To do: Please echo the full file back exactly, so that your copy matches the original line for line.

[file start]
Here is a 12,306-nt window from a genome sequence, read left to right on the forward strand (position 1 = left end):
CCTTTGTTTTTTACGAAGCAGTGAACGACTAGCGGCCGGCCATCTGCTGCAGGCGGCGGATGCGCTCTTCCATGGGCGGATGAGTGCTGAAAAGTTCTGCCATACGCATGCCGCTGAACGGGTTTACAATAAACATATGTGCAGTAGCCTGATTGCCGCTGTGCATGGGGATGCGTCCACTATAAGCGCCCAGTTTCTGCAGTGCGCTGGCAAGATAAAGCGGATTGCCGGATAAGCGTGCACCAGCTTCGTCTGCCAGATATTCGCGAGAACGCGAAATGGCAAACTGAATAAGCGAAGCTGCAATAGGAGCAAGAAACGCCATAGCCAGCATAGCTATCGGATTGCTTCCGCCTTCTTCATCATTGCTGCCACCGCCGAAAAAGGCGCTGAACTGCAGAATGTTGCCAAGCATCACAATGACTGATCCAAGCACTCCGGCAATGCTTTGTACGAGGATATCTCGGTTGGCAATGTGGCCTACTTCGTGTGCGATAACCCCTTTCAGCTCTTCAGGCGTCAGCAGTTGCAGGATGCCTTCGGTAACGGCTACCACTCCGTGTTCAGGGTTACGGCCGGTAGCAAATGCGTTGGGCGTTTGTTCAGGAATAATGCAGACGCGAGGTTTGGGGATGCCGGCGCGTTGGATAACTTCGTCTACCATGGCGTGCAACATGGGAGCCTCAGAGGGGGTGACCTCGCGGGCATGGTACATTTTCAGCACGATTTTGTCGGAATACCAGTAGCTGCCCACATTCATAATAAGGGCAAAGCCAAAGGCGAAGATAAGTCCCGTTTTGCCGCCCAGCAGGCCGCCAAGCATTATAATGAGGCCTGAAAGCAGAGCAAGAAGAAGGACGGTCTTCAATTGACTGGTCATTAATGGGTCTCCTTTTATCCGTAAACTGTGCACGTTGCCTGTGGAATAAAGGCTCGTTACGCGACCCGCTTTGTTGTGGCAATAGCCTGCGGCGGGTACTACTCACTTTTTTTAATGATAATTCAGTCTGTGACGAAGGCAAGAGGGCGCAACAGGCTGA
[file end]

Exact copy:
Here is a 12,306-nt window from a genome sequence, read left to right on the forward strand (position 1 = left end):
CCTTTGTTTTTTACGAAGCAGTGAACGACTAGCGGCCGGCCATCTGCTGCAGGCGGCGGATGCGCTCTTCCATGGGCGGATGAGTGCTGAAAAGTTCTGCCATACGCATGCCGCTGAACGGGTTTACAATAAACATATGTGCAGTAGCCTGATTGCCGCTGTGCATGGGGATGCGTCCACTATAAGCGCCCAGTTTCTGCAGTGCGCTGGCAAGATAAAGCGGATTGCCGGATAAGCGTGCACCAGCTTCGTCTGCCAGATATTCGCGAGAACGCGAAATGGCAAACTGAATAAGCGAAGCTGCAATAGGAGCAAGAAACGCCATAGCCAGCATAGCTATCGGATTGCTTCCGCCTTCTTCATCATTGCTGCCACCGCCGAAAAAGGCGCTGAACTGCAGAATGTTGCCAAGCATCACAATGACTGATCCAAGCACTCCGGCAATGCTTTGTACGAGGATATCTCGGTTGGCAATGTGGCCTACTTCGTGTGCGATAACCCCTTTCAGCTCTTCAGGCGTCAGCAGTTGCAGGATGCCTTCGGTAACGGCTACCACTCCGTGTTCAGGGTTACGGCCGGTAGCAAATGCGTTGGGCGTTTGTTCAGGAATAATGCAGACGCGAGGTTTGGGGATGCCGGCGCGTTGGATAACTTCGTCTACCATGGCGTGCAACATGGGAGCCTCAGAGGGGGTGACCTCGCGGGCATGGTACATTTTCAGCACGATTTTGTCGGAATACCAGTAGCTGCCCACATTCATAATAAGGGCAAAGCCAAAGGCGAAGATAAGTCCCGTTTTGCCGCCCAGCAGGCCGCCAAGCATTATAATGAGGCCTGAAAGCAGAGCAAGAAGAAGGACGGTCTTCAATTGACTGGTCATTAATGGGTCTCCTTTTATCCGTAAACTGTGCACGTTGCCTGTGGAATAAAGGCTCGTTACGCGACCCGCTTTGTTGTGGCAATAGCCTGCGGCGGGTACTACTCACTTTTTTTAATGATAATTCAGTCTGTGACGAAGGCAAGAGGGCGCAACAGGCTGA